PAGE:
For Becca, the ability to communicate clearly is the foundation of success, at Goldman Sachs or in her own company. Communication skills also support another key soft skill for Goldman Sachs’ hires—resourcefulness—which Becca defines as the ability to either answer a question, or commit to finding the answer quickly.

"One of the tenets of the culture at Goldman is resourcefulness, and communicating that resourcefulness to others," says Becca.

Becca isn’t alone in her priorities, either—according to one study, more than 73% of employees consider written communication skills a must-have in the hiring process.

Soft skills like communication and resourcefulness are notoriously difficult to screen for, but there are strategies that work. For example, for written communication, a writing sample is often the most useful test, although the candidate’s emails can also provide some clues. And when you’re measuring a candidate’s verbal communication during an interview, don’t forget to consider body language carefully.

Marcus Lemonis seeks out team players who know how to put their egos aside

We often picture the most successful leaders as standing above—and apart from—their employees, but Marcus Lemonis, investor and star of The Profit, rejects candidates who are too focused on their own success. Instead, he believes that top performers are team players who make the success of everyone around them a top priority.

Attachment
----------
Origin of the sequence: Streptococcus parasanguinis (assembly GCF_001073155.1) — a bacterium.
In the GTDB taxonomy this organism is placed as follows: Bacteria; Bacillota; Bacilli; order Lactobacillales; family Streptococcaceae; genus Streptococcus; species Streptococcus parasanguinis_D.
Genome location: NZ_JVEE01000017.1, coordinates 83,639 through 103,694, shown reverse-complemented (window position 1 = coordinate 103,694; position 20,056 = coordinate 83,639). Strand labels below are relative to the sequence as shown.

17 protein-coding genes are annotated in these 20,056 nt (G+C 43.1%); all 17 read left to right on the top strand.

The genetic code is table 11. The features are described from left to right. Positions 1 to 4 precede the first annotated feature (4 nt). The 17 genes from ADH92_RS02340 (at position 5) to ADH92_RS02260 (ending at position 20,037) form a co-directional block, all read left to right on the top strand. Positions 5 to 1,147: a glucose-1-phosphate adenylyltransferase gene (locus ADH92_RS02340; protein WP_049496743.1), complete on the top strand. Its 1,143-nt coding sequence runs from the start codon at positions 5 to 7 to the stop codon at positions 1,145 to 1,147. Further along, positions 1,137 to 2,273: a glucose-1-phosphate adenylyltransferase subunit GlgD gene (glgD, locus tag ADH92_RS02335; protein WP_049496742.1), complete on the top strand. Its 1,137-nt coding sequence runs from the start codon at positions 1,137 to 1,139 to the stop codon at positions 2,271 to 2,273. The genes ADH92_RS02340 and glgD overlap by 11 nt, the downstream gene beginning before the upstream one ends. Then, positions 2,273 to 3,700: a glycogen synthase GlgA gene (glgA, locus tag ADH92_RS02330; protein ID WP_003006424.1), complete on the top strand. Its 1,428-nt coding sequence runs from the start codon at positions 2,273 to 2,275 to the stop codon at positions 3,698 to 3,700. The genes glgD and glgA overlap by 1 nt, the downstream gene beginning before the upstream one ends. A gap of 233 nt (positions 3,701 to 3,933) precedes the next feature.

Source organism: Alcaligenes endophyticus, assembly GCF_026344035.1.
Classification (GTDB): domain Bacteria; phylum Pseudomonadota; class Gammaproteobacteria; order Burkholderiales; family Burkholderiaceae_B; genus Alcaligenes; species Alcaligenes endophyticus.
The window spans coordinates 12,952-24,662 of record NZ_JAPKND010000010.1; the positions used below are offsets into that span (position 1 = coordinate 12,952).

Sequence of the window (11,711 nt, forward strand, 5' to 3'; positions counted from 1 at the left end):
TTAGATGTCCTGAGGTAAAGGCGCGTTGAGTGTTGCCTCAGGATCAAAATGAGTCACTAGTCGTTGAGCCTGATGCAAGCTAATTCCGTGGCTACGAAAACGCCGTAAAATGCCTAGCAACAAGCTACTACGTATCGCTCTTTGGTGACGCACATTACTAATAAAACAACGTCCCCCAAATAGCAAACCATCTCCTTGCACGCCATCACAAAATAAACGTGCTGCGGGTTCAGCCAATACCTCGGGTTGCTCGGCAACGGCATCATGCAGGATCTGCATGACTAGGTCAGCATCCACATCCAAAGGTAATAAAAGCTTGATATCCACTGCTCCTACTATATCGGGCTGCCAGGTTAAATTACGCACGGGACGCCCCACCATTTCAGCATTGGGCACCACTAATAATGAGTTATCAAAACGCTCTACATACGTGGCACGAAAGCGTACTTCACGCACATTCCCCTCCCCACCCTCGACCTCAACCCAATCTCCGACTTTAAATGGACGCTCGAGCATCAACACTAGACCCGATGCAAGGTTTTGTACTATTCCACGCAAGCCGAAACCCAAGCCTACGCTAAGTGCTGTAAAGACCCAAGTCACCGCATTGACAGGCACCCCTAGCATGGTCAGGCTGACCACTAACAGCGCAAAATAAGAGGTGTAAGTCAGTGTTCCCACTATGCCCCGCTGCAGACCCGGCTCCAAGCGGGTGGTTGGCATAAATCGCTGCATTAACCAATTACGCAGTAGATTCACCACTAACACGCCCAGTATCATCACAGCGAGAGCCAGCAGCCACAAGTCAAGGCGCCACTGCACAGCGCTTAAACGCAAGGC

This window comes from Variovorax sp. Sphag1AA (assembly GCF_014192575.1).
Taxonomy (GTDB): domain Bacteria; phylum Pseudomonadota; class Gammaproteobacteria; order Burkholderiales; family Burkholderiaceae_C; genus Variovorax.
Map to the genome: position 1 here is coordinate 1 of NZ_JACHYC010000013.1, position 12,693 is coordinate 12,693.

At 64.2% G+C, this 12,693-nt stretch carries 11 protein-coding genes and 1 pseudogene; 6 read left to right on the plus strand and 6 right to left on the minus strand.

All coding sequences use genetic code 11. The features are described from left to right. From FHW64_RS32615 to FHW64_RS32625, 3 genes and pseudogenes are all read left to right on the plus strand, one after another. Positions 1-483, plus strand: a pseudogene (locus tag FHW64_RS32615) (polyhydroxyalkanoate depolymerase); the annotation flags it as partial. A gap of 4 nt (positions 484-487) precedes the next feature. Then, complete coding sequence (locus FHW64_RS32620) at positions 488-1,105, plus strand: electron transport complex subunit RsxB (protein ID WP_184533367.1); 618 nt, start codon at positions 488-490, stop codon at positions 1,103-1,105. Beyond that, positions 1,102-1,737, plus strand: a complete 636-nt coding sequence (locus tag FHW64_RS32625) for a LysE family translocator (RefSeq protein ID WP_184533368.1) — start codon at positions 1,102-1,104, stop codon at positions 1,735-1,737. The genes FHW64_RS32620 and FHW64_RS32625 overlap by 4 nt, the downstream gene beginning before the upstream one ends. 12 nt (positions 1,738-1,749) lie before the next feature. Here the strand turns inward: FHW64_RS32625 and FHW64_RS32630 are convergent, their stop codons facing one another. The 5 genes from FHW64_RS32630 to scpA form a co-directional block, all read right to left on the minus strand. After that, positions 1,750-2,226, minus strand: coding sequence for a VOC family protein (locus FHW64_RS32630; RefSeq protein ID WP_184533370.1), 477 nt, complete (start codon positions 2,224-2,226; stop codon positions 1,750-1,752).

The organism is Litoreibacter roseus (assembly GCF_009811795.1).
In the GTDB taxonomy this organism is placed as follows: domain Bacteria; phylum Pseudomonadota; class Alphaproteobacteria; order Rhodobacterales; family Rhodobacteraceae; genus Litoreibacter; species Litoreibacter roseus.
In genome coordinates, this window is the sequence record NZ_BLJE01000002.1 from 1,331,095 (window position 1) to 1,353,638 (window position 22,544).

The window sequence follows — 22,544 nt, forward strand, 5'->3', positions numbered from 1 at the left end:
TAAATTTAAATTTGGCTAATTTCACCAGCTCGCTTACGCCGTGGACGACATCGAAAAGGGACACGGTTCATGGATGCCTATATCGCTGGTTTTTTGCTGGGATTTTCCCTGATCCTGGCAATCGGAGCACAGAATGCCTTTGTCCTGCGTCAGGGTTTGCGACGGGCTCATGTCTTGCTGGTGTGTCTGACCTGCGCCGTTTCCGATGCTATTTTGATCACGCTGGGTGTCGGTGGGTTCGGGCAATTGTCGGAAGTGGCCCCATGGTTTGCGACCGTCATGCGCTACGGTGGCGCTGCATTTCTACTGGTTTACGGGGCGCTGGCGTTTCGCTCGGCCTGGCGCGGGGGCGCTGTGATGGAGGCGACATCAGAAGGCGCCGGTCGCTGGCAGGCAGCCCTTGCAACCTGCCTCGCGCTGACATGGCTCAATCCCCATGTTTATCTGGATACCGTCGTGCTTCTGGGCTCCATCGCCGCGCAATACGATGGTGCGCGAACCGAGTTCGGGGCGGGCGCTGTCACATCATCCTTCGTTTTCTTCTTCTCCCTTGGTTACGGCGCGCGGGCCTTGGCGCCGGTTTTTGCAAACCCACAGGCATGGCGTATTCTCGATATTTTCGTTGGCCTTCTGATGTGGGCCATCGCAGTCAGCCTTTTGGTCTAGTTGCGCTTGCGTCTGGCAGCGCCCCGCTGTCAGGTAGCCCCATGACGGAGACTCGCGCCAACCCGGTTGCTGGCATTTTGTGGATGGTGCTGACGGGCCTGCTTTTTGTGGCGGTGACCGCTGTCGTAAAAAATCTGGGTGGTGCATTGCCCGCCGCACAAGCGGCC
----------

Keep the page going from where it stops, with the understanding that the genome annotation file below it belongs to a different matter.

"Most people think [business] is a race where they have to win," says Marcus. "There's really not a winner or losers. It's about the company winning."

Marcus’s approach comes from his strong belief that teams work more effectively than individuals. As a result, he prefers to hire candidates who know how to set aside their own egos to get the job done.

"[Egotistical employees] are setting the company up for failure,” says Marcus. “They're setting themselves up for failure and they're potentially going to make a decision that's going to impact other people.”

You can partly measure a candidate’s ability to work with a team by asking questions about their previous experience with teams and colleagues, but Jonathan Roger, Operations Director at AndPlus, a software firm, has found a way to bake team skills into his hiring tests.

“A key part of our interview process is having the candidate come in and build a simple application with a couple of our senior engineers,” says Jonathan. “Some candidates grow frustrated when offered suggestions, which often leads to a no-hire decision. Candidates who are receptive to criticism and treat our engineers like resources and teammates, rather than annoyances, always seem to be our best team players.”

In the end, there may not be one single trait that makes a great hire—finding the right person will always depend on the role and your company culture. But these leaders’ favored traits can help you decide what truly matters in a crowded, changing landscape.

*Image by Mike McNally